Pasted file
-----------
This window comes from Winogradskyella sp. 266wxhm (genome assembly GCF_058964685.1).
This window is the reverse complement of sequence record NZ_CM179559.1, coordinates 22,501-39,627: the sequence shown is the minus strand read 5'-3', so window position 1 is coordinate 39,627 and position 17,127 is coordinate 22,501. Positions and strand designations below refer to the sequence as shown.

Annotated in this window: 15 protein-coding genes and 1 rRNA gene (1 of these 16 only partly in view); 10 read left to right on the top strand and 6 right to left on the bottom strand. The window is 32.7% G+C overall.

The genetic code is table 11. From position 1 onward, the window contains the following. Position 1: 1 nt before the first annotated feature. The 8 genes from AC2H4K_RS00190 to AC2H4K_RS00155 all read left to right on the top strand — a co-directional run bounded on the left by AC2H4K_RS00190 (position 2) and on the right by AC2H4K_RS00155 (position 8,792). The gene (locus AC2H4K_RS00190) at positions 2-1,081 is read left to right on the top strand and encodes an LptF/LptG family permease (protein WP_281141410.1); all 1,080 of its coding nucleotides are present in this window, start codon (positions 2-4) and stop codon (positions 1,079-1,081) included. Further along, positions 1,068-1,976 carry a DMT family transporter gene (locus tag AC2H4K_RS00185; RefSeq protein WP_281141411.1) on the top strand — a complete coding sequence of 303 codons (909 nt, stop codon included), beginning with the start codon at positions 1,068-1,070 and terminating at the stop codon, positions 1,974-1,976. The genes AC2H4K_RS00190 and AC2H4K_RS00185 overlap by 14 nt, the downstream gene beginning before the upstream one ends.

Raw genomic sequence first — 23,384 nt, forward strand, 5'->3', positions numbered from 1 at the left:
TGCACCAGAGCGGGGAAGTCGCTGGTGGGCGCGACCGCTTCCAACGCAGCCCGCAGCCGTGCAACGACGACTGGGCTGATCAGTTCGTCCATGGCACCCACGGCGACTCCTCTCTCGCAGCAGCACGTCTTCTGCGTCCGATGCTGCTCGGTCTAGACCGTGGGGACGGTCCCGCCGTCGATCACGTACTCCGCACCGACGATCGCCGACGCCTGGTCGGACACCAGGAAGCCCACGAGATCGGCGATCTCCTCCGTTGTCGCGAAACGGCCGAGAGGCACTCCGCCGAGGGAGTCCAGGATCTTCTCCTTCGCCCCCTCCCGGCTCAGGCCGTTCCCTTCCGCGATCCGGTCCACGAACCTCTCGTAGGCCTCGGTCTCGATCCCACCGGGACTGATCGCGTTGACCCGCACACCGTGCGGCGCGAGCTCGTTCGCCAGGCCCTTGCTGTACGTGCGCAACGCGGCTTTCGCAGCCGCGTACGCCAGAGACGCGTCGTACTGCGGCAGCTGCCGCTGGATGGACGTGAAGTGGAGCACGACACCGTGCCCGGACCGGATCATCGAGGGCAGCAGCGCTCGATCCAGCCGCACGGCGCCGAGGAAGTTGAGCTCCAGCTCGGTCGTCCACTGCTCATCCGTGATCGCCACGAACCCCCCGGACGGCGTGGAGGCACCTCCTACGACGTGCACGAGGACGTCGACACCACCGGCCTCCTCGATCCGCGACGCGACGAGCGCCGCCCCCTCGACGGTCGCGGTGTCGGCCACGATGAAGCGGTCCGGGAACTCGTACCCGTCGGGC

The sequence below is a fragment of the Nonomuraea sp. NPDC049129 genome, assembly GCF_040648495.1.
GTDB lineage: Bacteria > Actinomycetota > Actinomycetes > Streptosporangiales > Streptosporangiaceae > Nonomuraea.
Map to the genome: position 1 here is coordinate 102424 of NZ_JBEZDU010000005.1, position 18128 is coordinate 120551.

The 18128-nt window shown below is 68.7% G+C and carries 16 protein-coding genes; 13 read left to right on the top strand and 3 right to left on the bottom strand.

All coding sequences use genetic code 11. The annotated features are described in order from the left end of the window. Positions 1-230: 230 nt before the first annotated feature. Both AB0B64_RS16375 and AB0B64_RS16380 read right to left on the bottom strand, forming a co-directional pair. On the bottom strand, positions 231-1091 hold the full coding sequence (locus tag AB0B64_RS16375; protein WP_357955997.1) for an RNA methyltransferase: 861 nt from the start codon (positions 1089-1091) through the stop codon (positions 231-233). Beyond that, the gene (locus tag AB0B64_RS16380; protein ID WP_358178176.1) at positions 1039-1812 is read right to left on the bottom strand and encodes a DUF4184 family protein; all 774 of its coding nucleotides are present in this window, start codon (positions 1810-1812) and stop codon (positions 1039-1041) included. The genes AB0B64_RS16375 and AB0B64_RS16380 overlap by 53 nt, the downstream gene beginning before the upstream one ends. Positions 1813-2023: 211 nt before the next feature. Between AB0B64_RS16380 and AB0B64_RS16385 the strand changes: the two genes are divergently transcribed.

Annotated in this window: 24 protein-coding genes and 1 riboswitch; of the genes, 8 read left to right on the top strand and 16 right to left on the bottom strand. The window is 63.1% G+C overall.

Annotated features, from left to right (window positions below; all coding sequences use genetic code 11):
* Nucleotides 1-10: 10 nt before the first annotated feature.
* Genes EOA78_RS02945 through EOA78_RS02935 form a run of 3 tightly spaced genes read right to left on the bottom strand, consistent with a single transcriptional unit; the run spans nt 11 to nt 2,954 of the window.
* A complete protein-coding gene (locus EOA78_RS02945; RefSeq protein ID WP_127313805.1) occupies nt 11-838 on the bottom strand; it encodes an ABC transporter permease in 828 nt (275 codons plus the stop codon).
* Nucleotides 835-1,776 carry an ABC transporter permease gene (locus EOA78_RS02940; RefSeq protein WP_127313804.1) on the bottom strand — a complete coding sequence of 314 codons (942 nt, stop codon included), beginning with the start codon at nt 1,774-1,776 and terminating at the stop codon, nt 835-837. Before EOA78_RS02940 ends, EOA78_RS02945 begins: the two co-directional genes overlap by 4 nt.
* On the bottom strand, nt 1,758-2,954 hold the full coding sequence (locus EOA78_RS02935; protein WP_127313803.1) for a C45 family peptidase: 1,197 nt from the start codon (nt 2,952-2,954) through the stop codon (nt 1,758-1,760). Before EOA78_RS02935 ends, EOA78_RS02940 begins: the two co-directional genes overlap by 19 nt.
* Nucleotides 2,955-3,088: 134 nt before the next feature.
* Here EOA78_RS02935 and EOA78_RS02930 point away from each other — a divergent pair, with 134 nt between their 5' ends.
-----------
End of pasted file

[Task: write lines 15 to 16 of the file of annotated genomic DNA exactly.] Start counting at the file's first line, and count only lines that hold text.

* Genes EOA78_RS02945 through EOA78_RS02935 form a run of 3 tightly spaced genes read right to left on the bottom strand, consistent with a single transcriptional unit; the run spans nt 11 to nt 2,954 of the window.
* A complete protein-coding gene (locus EOA78_RS02945; RefSeq protein ID WP_127313805.1) occupies nt 11-838 on the bottom strand; it encodes an ABC transporter permease in 828 nt (275 codons plus the stop codon).